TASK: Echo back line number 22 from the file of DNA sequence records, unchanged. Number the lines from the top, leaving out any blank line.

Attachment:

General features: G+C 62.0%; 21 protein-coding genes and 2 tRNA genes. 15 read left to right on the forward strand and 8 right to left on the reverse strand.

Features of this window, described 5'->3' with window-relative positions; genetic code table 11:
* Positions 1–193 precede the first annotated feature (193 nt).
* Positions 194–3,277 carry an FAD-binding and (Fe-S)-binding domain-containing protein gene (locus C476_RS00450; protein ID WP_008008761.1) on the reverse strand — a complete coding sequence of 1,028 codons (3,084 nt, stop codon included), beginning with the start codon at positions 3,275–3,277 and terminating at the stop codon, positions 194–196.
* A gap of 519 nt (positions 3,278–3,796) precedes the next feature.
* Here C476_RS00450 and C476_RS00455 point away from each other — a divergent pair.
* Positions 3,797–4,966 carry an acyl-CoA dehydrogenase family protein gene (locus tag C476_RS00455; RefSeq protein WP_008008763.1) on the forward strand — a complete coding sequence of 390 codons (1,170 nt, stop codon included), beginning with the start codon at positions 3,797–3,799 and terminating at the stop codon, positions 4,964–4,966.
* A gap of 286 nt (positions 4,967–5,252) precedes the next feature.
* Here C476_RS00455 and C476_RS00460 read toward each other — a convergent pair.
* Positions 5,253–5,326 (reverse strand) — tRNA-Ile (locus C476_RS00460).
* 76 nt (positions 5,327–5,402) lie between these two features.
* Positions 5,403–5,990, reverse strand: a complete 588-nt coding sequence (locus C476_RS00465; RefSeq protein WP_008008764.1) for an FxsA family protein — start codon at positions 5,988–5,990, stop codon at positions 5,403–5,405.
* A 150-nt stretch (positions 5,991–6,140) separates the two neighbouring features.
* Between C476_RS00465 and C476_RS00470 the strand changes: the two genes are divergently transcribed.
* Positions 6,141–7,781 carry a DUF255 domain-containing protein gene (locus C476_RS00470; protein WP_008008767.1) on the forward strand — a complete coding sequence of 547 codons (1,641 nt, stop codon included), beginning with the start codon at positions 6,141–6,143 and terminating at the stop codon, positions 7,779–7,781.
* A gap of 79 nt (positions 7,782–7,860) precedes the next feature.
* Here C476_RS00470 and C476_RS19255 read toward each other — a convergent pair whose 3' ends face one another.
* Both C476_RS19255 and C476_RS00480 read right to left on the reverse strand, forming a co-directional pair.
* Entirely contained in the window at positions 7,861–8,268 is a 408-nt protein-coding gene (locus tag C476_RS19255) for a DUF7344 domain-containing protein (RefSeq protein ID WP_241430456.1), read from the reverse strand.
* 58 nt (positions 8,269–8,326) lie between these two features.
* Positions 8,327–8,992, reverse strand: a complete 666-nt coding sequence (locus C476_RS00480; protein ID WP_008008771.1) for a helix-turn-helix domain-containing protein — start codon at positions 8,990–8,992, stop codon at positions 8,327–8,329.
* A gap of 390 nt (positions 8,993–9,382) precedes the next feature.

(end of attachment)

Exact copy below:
* A gap of 390 nt (positions 8,993–9,382) precedes the next feature.